We also find prophecies in much older stories, of course, from Oedipus to Macbeth. But those works are clever and self-aware enough to play with the question of a self-fulfilling prophecy. Part of the point is the irony in that what was foretold only ended up happening as a result of the respective kings trying to prevent the prophecies about them from coming true. 

Switching back to the modern fantasy novel, though, I’ve come to the point of having read far too many books in which the main character is “chosen,” and the villain is attacking because of – how’d you guess? – a prophecy. This brings me to why I hate prophecies as literary devices. In two words:

Lazy writing.

There, I said it. Using prophecy as a plot device, and especially a motive, is nothing more than lazy writing. Not only are prophecies disappointing to readers, but all they signal is that the author didn’t want to take the time to come up with a real reason – an interesting, original, and authentic reason – for their hero, villain, and conflict to exist in the first place; or worse, they simply don’t care. As writers, it’s our job to make our work make sense. Prophecies are arbitrary, self-referencing, and they don’t make sense. Why are they there in the first place? Who knows?

But to a higher purpose, if we’re going to tell a story – and expect some people to read or even pay for it – then we’d better have something to say. When I read a book only to discover that the big “secret,” or indeed catalyst to the entire plot, is a “prophecy,” it tells me the author really had nothing to say, that he or she just wanted to write a story for the sake of writing a story.

Prophecies are cop outs. They’re the equivalent to the author tossing up her hands and deciding, “I don’t know why this needs to happen, but I know I need conflict and a reason for my protagonist to be the one to overcome it, and I can’t think of anything else.” As literary tropes go, it ought to be banned along with deus ex machina. Think about it: all it tells the reader is, This has to happen because I say so, or, perhaps more insulting, Just go with it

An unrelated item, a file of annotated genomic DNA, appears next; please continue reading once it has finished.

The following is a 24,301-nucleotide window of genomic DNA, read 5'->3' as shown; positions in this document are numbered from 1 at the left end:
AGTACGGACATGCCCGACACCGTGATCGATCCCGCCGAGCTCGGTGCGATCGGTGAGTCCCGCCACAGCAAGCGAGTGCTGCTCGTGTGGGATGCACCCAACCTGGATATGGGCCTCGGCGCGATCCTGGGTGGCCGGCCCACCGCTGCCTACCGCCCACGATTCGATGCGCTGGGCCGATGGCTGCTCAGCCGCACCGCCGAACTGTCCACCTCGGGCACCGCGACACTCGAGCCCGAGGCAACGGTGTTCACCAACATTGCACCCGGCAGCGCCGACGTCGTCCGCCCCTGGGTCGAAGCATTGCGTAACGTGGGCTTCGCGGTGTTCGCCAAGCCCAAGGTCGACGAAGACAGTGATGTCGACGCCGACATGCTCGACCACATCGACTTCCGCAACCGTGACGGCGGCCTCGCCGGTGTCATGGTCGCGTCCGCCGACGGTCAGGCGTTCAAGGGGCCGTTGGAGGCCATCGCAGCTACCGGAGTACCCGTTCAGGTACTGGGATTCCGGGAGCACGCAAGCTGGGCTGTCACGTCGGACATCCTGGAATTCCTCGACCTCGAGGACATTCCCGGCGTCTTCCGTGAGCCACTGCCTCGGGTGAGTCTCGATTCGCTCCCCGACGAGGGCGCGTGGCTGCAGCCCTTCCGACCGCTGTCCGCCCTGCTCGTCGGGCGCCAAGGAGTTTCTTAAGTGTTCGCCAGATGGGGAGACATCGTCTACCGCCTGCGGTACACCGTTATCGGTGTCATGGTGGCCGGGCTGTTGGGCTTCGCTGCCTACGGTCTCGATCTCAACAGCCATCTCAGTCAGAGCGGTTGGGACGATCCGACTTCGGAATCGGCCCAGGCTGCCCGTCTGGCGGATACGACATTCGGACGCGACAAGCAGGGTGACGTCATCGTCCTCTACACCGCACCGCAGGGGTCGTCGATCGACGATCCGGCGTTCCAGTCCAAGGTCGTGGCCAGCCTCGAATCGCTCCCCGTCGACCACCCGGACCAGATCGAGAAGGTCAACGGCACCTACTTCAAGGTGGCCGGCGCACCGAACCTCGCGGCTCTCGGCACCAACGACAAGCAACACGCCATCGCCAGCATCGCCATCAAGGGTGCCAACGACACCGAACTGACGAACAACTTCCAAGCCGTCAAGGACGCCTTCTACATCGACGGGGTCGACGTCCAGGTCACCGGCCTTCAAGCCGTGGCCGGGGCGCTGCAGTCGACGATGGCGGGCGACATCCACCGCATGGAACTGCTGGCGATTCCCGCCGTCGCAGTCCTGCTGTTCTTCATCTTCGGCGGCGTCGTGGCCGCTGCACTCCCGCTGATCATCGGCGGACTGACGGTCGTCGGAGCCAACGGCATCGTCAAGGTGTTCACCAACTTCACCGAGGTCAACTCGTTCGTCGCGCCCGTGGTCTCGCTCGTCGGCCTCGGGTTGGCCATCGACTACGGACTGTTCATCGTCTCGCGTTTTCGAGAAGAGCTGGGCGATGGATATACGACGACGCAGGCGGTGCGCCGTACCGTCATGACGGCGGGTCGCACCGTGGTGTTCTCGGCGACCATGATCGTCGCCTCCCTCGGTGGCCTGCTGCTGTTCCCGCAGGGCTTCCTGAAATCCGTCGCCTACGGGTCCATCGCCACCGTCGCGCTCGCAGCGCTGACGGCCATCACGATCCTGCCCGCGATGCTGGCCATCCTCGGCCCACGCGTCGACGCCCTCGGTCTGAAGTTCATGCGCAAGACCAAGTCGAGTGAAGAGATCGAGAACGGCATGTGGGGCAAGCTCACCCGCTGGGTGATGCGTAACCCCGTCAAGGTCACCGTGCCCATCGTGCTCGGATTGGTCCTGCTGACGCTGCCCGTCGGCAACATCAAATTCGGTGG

As writers, we’ve got to do better than that. Please, please, provide genuine reasons, explanation, and thoughtful world-building to explain your plot instead of resorting to a predestined fate that ‘must be fulfilled’. We owe our readers not only satisfying stories, but characters who rise and grow and overcome the odds, not because it was their destiny, but because they earned and fought for it through the virtues of hard work, love, courage, etc.

If your book features prophecy, I apologize if my opinionated rant here offended. My goal is never to tear down other writers, but to encourage us all to think more deeply about our craft and strive to create better books. I wrote this blog because this topic is probably my biggest pet peeve in literature – next to the evil sentence. At any rate, now you know why, as cool-sounding or popular of a keyword as it might be, you’ll never find the word ‘Prophecy’ in any of my titles. 😉

What do you think about prophecies in novels? Do you have any literary pet peeves? Post a comment!